Joan Gussow's Extreme Garden Makeover
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Oddly enough almost the first thing I thought of when I looked out the window on Sunday morning was taking a picture. I have a camera, bought new shortly after my husband—who took all our family’s pictures—died. I realized I wanted something simple, because I never knew whether the fancy Leica he always used was focused or not. So I went out and got a point and shoot, which I used once or twice, just before the entire picture taking world was changed by the development of the digital camera. I got one of those for my older son. But I wasn’t taking any pictures, and I knew that what I saw out the window Sunday morning needed a photo or two.
The day before I was in a splendid frame of mind because I had spent the early part of the day revising the chapters in my new book and gotten the whole manuscript ready to send off to the publisher before company arrived in the afternoon. For the first time in my writing life, I was getting an advance for a book. So as the rain smashed into my window panes, I sat happily at the computer, cleaning up.
My friend arrived around 3, her visit having been planned with the intent of working in the yard. Instead, we sat inside eating fresh-picked Brussels sprouts and boiled wheat salad made with winter wheat seed that she had once brought me too much of to plant. The green sprouts of what we had planted last fall are out there in the yard. After the lights went out, we ate by candlelight and it was nice to have someone here through that lashing storm. But when we looked out just before dark and saw the angry gray river sloshing over the boardwalk, and I went to check my Tide-log and found out that high tide was 2-1/2 hours away, I knew I was in for it! And I certainly was.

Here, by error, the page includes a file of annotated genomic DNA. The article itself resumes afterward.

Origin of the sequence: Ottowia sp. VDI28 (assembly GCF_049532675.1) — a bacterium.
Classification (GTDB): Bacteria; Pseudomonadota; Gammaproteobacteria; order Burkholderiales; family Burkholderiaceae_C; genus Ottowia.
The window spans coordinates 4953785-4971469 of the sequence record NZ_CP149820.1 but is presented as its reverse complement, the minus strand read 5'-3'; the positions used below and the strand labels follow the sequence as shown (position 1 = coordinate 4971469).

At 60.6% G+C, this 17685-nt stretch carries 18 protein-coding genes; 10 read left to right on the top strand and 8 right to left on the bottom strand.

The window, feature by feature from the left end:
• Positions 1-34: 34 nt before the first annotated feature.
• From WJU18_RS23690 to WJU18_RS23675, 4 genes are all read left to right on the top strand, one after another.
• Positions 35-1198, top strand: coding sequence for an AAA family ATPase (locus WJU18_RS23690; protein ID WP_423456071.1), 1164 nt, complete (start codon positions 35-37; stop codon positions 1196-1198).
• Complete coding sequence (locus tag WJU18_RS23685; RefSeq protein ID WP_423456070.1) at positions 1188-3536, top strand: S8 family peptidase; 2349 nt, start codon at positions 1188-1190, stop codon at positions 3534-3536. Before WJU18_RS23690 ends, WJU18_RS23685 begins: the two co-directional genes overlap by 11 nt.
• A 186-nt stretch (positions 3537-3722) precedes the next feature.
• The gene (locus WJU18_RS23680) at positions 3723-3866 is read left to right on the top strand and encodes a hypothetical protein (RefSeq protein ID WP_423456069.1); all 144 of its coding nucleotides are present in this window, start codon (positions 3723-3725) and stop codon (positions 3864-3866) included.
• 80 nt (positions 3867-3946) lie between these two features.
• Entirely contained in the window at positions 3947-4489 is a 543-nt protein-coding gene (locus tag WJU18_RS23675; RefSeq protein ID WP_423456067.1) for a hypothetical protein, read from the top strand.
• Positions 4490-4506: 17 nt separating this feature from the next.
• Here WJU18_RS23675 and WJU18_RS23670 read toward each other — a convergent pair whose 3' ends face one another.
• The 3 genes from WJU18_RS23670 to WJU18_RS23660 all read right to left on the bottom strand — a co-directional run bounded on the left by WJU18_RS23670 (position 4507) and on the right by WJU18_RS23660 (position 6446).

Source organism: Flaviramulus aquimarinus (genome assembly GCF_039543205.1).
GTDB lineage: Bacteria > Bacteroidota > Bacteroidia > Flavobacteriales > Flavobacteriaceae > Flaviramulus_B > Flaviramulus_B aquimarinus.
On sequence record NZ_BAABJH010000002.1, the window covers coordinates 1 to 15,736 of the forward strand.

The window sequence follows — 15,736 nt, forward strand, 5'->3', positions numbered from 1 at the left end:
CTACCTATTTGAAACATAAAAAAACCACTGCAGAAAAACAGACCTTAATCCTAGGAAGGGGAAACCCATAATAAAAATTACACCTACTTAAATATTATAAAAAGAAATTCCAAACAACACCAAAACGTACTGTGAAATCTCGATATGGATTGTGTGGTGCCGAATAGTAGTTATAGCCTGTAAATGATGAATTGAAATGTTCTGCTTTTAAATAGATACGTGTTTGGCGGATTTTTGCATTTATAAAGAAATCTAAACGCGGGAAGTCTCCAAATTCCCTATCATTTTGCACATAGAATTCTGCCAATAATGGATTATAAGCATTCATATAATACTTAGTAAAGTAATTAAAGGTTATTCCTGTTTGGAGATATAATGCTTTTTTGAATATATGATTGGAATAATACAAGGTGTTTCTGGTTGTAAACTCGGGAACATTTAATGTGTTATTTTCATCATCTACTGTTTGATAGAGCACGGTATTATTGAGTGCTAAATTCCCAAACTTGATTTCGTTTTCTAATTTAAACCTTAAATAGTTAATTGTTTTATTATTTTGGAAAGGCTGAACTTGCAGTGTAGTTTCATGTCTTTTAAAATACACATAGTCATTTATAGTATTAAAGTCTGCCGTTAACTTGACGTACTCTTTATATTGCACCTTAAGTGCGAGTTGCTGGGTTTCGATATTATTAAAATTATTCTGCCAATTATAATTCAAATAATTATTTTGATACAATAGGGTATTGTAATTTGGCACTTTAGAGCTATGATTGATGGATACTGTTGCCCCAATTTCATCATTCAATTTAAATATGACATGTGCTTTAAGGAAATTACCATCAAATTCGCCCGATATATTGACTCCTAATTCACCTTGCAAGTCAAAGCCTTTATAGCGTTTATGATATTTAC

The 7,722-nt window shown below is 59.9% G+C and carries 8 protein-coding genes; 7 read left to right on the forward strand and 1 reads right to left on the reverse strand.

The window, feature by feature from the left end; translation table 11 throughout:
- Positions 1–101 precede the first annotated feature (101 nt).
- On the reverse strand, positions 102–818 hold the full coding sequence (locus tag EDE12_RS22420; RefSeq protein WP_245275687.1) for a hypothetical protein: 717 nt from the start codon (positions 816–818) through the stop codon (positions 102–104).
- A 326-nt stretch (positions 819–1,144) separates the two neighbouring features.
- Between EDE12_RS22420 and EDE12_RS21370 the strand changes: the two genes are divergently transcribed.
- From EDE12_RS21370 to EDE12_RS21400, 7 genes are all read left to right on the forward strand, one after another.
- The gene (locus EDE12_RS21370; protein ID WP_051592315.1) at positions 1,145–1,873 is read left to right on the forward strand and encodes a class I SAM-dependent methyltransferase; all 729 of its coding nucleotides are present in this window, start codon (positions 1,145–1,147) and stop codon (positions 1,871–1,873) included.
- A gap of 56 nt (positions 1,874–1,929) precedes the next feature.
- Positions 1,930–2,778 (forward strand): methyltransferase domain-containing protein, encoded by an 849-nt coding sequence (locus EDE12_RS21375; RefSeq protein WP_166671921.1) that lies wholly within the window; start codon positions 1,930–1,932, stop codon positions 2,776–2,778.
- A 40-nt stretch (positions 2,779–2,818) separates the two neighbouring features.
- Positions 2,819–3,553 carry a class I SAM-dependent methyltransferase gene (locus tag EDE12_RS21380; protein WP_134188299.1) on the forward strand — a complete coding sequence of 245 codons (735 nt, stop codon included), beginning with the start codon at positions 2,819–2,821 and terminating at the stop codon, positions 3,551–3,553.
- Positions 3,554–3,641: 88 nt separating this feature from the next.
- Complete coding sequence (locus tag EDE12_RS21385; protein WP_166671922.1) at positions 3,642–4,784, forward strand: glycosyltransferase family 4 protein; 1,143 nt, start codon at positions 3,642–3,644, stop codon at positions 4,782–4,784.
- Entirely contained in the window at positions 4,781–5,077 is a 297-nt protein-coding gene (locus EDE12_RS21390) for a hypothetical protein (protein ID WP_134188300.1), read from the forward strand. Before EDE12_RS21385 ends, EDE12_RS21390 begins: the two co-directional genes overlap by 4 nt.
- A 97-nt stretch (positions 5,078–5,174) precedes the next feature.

Because when I looked out the window the next morning I discovered Armageddon had arrived in Piermont the night before, resulting in the total destruction of my garden. We had no real warning like we often get—no notice that a northeaster or a hurricane was coming, yet no one in the village can remember a storm so bad. In my garden, most of the raised beds were ripped out of the ground and tossed across the path, the boards poking up into the air like a carelessly stacked pile of lumber. I’m certain all their luscious, but now unenclosed soil was washed out in the flood.
Everything growing—my little hedges and all the mache covering the garden beds—was covered with woodchips and trash—and water. Logs from the river were floating about the yard. The boardwalk had been ripped up and deposited on the riverbank. The destruction was almost unimaginable! I put on rubber boots and walked part way out, shortly after I first looked out, and having no idea even where to start, came back in.
So I started by having someone come and take a picture since otherwise no one who wasn’t actually standing on my terrace would believe the destruction. What to do? The path is blocked by the boards torn up from the raised beds. Not a job I can undertake myself, as they say. I found myself quite numb—not hysterical as I might have expected. I think it's age. There's absolutely nothing I could have done to prevent it, I've long recognized that this sort of raging weather is going to be a given in my riverfront home, and I sure as hell don't have to feel guilty about not having started my peas!!!